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You’ll feel right at home during an adventure with Ruby Mountains Heli-Experience.
Photo: PR (Ruby Mountains Heli-Experience)
Some folks call Elko County’s Ruby Mountains the “Yosemite of Nevada.” Others refer to the rugged, glacier-carved range as “Nevada’s Swiss Alps.” Joe Royer calls them home.
For the past 30 years, he has been happily escorting guests around his “house” via his tour company, Ruby Mountains Heli-Experience. The backcountry ski and snowboard service is based in Lamoille, a ranching community 20 miles south of Elko. “It’s sort of an oxymoron,” Royer says on a January evening, kicking back in the common room of the 10,000-square-foot Reds Ranch lodge after a day of guiding visitors around the Rubies. “I mean, who would have thought it was possible to have a great winter ski vacation in this area? How many people think there are big, jagged peaks in eastern Nevada…or, of the Great Basin as a ski destination?”
Royer did, for one.
In the early 1970s, he traveled back and forth between California’s Bay Area, where he grew up and spent his summers, and Utah’s Wasatch Range, where he was a ski patrolman in the winter. The glimpses he had of the Rubies as he traveled along Interstate 80 intrigued him. “I thought, ‘There’s got to be some great skiing out there,’” Royer recalls.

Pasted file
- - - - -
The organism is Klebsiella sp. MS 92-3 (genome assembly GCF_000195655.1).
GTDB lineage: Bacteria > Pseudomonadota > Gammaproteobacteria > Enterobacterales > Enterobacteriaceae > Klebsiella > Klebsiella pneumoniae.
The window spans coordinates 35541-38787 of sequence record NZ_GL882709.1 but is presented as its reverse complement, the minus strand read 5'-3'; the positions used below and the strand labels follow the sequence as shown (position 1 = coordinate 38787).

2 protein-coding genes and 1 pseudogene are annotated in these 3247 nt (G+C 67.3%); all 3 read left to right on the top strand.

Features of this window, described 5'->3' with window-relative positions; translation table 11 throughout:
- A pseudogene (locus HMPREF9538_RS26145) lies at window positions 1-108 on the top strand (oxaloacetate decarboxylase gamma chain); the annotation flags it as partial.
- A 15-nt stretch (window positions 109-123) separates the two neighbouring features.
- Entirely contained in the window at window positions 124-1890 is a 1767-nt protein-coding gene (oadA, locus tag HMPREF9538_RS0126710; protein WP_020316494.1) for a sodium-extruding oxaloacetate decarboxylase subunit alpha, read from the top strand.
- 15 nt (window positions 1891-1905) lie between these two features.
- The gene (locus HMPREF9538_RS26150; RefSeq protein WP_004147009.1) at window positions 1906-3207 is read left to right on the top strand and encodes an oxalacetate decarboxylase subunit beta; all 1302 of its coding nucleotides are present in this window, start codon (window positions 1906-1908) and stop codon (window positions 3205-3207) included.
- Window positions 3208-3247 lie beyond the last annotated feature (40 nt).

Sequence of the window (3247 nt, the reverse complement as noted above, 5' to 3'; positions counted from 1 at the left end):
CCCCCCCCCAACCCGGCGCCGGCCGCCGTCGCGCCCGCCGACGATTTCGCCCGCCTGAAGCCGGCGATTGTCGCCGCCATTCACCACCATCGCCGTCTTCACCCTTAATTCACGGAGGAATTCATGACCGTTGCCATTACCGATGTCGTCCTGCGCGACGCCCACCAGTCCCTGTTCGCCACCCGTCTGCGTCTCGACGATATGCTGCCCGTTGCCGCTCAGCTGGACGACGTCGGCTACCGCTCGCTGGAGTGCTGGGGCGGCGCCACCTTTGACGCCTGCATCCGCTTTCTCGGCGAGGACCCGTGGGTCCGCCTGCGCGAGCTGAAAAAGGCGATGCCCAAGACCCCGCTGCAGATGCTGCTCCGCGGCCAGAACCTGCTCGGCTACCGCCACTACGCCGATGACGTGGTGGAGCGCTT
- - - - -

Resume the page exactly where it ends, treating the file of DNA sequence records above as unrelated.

His vision was 20/20.
The riding in the Rubies is spectacular. After the last ice age glaciers departed, the range was bequeathed with an array of steep cirques and deep U-shaped canyons. And with its crest rambling between 9,000 and 11,000 feet, the Rubies catch a lot of moisture from wintertime storms, producing upwards of 10 feet of snow each season.
But the best part is that with the desert climate and cold winter temperatures, the snow is super dry, the kind of fluff that ski-resort marketers in the mountains and states farther east like to brag about.
Combine that with 200,000 square miles of pristine terrain ranging from open-bowl to aspen groves to stands of white bark pine and spruce, mix in access via a six-person Astar B3 chopper, and you’ve got a great recipe for winter adventure. “We don’t try to compete with those Alaskan (heli-ski) outfits,” says Jamie Laidlaw, one of the half-dozen or so guides Royer employs. “We leave Alaska to the rad daddies.”
In other words, Ruby Mountains Heli-Experience is not considered extreme skiing, just extremely good skiing. “We like to say we can take any ability,” Royer says, “as long as no one gives up on us or lets their head get in the way, we can give them an enjoyable backcountry experience.”
The experience incorporates a rundown of the dos and don’ts—the paramount of which is to mind your guide and the helicopter’s rotors—boarding the chopper, a fairly quick run to a nearby ridge, a short discussion of which route to take down, whooping it up while making many swooping powder turns, catching a breather at the designated landing site, and climbing aboard the chopper (mind those rotors).
Repeat. Again and again.